A few years after I moved into the neighborhood, Alfred’s grandfather died. Not long after that, his mother’s condition worsened. Within a few years, she would be carted off to an assisted-living facility. Amazingly, Alfred was now in the house by himself. And the neighbors who’d known him all his life made no effort to help him.
While there is no shortage of transient renters on my block, there’s also a strong quotient of homeowners. For example, in the bank of eight houses where I live, not only is each one of them occupant-owned ( I bought mine two years after moving in), but after nine years, I’m still the new kid on the block. Everyone’s been here longer than I have.
But none of that seemed to matter as Alfred’s situation became increasingly bleak. No sense of community emerged to act on his behalf. Instead, his situation was left to crumble.
Part of the issue was that none of the neighbors I spoke to seemed willing to acknowledge the obvious: that Alfred is mildly retarded and clearly incapable of taking care of himself. Rather, everyone I spoke to in casual conversations held him to the same standards that one would hold a “normal” person.
When Alfred’s mother was carted away to a facility, they blamed him for being an uncaring son who callously “shipped his mother off to a home,” whereas I couldn't imagine him having any role in the decision whatsoever. When he occasionally came around looking to borrow money for medicine or food, they treated him like a panhandler and griped about him being too lazy to get a job. I was always stunned by these responses. If Alfred had all of his faculties, their attitudes would have been understandable. But they seemed to be in utter denial about him. They simply refused to believe what was so patently obvious to me. It seemed like nothing short of willful ignorance.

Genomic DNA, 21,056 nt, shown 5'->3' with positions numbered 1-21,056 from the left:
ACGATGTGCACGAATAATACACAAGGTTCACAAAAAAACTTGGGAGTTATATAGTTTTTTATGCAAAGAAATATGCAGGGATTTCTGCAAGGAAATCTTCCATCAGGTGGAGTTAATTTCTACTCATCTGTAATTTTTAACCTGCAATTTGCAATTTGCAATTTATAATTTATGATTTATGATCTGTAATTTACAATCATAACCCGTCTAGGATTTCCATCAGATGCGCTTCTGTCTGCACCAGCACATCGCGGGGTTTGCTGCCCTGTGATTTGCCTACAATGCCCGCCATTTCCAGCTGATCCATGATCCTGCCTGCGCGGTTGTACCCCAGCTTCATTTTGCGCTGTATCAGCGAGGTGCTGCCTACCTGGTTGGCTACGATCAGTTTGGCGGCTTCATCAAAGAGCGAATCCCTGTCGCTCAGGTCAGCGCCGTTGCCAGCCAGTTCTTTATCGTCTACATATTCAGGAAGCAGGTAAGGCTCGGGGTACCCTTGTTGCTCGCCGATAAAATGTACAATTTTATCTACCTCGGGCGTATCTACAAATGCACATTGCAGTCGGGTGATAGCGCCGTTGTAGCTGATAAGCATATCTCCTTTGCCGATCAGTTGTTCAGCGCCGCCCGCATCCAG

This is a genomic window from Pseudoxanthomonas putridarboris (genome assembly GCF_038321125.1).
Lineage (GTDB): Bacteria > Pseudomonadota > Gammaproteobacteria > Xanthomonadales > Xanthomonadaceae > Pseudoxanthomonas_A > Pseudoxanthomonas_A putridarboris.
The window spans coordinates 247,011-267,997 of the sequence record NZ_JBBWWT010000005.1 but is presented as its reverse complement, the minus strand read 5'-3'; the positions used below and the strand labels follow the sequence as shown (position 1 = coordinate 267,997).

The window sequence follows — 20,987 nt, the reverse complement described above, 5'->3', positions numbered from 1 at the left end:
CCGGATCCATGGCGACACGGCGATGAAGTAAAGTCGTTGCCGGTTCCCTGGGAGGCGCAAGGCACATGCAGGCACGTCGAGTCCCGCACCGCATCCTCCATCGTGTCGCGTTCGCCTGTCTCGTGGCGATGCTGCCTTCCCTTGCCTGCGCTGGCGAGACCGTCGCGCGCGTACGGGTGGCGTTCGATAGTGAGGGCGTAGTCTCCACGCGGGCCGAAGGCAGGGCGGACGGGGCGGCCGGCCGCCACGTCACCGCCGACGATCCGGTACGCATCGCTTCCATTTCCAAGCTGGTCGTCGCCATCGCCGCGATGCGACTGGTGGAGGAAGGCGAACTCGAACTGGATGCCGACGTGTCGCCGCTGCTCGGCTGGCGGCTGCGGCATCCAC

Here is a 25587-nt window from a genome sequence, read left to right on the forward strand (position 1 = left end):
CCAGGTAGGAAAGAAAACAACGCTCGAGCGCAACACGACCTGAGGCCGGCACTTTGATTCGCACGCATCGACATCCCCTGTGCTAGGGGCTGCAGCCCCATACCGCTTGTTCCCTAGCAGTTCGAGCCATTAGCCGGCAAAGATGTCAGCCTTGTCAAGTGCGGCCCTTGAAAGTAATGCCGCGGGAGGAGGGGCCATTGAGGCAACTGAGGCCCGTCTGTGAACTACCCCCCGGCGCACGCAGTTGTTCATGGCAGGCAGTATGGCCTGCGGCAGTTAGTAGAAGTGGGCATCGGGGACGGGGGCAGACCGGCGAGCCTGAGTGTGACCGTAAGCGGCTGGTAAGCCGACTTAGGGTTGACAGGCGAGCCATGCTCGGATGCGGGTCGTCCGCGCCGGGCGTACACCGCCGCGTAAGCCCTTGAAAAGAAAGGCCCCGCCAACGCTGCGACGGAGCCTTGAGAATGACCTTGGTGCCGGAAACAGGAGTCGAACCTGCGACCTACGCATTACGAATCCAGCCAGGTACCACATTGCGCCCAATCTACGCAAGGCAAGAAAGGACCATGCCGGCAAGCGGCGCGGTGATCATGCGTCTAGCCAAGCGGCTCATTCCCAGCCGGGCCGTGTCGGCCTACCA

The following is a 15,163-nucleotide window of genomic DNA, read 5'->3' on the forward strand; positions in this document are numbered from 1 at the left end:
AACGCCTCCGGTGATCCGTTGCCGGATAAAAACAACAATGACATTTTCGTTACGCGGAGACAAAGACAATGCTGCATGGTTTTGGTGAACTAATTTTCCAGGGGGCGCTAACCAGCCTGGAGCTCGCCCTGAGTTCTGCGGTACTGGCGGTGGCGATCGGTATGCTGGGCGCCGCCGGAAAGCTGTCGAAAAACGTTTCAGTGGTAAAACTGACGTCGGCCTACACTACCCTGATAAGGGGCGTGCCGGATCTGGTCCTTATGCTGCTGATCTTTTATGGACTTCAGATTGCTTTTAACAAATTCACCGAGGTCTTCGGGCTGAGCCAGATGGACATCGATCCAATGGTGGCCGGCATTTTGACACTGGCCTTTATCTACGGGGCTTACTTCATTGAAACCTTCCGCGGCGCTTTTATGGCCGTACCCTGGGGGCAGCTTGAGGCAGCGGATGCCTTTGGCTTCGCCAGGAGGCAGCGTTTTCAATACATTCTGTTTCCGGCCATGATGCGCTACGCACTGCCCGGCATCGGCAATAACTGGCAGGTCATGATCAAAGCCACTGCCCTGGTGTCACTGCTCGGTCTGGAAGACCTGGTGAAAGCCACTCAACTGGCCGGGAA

Alfred actually did get a job eventually. He managed to catch on as an usher at Camden Yards, home of the Baltimore Orioles baseball team. It was the kind of work he could actually do. He was issued a polo shirt, a wind breaker, an orange cap, and tan polyester pants. Eighty-one days a year, he’d hop on the local number 27 bus and take the half-hour ride downtown, always arriving very early. His job was to look at tickets and show people to their seats. Apart from some tips on Opening Day, he earned state minimum wage (Maryland’s rate is a couple of bucks higher than the national mandate). He netted between three and four thousand dollars a year. I know because for a few years I did his taxes, making sure to get him the full refund as well as some Earned Income Credit.